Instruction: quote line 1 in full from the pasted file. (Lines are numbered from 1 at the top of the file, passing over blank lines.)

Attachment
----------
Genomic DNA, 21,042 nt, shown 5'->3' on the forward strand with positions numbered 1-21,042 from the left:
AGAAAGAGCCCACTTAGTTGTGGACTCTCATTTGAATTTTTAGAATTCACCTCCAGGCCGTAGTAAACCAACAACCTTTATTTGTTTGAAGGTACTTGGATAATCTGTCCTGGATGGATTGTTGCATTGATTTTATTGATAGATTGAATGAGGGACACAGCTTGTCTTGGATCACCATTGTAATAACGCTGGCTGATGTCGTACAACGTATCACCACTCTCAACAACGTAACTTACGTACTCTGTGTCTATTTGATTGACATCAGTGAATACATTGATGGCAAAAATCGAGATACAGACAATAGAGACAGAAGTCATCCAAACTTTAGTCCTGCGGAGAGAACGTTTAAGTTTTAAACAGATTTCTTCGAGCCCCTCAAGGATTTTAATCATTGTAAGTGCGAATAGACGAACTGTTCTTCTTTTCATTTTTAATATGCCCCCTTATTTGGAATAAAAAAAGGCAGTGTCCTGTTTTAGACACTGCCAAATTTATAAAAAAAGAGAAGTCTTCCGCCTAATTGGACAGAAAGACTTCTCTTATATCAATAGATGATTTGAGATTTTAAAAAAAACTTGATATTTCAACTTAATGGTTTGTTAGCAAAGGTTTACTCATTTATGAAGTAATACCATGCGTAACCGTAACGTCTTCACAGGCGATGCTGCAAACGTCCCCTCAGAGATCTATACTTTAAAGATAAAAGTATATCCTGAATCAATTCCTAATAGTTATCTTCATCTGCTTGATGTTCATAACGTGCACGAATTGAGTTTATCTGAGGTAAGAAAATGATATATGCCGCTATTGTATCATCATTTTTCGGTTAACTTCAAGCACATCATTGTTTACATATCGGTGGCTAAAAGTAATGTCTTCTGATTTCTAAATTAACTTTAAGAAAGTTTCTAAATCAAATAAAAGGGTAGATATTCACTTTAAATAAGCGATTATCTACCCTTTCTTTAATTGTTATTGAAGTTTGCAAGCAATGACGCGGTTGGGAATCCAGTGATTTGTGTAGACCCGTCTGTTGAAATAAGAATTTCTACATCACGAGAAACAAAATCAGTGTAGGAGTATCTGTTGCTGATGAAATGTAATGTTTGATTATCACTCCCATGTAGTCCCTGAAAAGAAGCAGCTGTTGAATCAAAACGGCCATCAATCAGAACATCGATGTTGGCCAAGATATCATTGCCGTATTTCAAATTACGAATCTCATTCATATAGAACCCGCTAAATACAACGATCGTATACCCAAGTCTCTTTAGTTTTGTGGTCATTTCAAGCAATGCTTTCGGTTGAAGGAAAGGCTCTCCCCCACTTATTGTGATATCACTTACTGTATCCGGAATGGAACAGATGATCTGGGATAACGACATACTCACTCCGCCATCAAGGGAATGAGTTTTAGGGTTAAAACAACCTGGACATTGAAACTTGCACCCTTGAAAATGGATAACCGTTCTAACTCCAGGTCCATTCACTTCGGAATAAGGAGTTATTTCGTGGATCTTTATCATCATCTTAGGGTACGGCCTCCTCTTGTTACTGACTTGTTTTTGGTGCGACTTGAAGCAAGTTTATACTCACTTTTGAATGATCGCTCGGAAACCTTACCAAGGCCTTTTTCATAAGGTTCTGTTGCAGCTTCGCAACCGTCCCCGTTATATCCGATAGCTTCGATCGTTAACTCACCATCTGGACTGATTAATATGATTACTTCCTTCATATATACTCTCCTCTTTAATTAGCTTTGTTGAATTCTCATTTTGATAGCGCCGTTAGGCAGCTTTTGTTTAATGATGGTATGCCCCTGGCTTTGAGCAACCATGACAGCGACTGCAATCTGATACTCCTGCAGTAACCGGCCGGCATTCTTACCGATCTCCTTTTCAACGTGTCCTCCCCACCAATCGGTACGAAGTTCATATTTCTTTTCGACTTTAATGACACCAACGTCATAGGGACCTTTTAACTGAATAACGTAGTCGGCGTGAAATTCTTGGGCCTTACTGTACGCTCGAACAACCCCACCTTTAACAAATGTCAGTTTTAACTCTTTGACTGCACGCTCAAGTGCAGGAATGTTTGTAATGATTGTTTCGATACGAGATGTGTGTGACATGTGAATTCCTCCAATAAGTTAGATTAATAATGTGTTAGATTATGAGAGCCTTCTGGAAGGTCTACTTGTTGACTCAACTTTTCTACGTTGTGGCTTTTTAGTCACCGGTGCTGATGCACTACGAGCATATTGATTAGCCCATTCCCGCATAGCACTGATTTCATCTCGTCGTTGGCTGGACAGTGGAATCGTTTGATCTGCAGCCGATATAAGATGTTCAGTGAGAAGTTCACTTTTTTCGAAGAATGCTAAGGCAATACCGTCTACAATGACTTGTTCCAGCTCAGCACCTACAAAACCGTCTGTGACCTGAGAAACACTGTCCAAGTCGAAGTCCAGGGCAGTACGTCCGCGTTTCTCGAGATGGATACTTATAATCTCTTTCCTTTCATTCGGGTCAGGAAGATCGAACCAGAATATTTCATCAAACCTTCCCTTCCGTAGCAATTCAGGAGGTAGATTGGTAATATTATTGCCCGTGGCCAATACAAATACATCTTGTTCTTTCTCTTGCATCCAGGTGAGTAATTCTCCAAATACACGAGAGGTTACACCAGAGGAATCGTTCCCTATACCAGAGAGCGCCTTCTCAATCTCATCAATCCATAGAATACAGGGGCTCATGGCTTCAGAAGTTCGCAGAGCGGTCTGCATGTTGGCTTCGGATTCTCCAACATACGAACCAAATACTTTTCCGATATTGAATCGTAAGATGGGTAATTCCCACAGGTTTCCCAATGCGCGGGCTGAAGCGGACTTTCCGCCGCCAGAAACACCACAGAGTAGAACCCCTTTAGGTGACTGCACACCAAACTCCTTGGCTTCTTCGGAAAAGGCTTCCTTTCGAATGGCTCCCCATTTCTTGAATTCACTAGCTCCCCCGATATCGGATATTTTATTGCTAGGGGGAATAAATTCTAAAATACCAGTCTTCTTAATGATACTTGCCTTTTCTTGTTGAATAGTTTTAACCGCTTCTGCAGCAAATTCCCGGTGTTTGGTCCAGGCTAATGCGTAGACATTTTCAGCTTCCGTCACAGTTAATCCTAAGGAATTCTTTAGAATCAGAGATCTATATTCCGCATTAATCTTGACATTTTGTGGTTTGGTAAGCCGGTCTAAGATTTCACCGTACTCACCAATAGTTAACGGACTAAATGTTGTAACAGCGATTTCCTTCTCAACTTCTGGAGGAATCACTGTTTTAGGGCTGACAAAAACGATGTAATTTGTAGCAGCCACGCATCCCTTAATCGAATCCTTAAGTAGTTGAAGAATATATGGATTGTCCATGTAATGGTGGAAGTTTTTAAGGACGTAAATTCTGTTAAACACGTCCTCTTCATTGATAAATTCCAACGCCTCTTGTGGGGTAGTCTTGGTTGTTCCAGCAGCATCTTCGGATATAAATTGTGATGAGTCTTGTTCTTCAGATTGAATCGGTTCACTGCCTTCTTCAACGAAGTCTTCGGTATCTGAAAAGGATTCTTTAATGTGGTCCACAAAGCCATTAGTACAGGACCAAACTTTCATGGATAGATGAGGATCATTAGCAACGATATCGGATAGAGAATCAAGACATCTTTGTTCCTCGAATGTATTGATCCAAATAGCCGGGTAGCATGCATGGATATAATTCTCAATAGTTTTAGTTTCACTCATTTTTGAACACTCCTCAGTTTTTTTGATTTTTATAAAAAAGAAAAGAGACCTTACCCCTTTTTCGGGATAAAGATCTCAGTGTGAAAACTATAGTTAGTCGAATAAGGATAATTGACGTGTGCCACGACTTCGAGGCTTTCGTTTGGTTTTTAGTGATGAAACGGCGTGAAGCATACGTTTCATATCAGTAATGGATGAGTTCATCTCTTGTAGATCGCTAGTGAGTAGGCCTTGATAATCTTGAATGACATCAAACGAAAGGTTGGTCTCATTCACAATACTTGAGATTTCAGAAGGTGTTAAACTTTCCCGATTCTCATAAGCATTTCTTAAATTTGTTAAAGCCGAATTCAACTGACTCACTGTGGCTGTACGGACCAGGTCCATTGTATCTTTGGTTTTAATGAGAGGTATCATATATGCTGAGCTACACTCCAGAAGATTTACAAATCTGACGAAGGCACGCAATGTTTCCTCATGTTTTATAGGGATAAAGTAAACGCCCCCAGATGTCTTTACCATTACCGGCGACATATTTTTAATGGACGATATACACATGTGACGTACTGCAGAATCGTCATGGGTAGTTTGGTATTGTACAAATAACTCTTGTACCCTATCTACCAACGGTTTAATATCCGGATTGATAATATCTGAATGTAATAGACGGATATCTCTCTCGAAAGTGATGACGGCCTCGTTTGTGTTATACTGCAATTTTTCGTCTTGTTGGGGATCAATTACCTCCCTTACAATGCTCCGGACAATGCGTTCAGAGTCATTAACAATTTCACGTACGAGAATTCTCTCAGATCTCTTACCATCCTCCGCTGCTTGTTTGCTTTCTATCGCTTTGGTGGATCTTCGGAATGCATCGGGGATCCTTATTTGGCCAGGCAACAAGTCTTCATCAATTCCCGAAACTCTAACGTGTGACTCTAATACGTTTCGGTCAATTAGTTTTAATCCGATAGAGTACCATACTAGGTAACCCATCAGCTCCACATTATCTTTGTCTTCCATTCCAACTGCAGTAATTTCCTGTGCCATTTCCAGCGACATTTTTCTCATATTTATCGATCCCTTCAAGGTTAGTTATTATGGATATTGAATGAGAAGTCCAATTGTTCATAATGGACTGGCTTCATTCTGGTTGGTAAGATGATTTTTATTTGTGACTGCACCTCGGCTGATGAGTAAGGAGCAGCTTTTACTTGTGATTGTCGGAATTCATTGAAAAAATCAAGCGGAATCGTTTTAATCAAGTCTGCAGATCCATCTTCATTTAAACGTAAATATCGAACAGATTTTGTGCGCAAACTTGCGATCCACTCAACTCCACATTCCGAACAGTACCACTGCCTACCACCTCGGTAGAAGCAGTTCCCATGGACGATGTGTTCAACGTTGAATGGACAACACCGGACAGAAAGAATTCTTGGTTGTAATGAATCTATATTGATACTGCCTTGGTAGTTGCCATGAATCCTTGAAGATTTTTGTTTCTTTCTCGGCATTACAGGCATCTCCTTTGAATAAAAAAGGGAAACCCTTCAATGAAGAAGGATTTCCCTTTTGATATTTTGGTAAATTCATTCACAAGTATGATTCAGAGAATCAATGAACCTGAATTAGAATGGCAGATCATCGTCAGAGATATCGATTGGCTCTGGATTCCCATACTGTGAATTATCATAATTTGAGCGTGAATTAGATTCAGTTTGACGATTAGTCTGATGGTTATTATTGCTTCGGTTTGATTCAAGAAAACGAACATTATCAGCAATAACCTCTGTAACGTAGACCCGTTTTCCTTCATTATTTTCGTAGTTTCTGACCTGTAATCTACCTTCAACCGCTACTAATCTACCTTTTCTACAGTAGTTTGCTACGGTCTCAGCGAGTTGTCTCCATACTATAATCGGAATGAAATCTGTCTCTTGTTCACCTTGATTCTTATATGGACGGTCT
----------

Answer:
Genomic DNA, 21,042 nt, shown 5'->3' on the forward strand with positions numbered 1-21,042 from the left: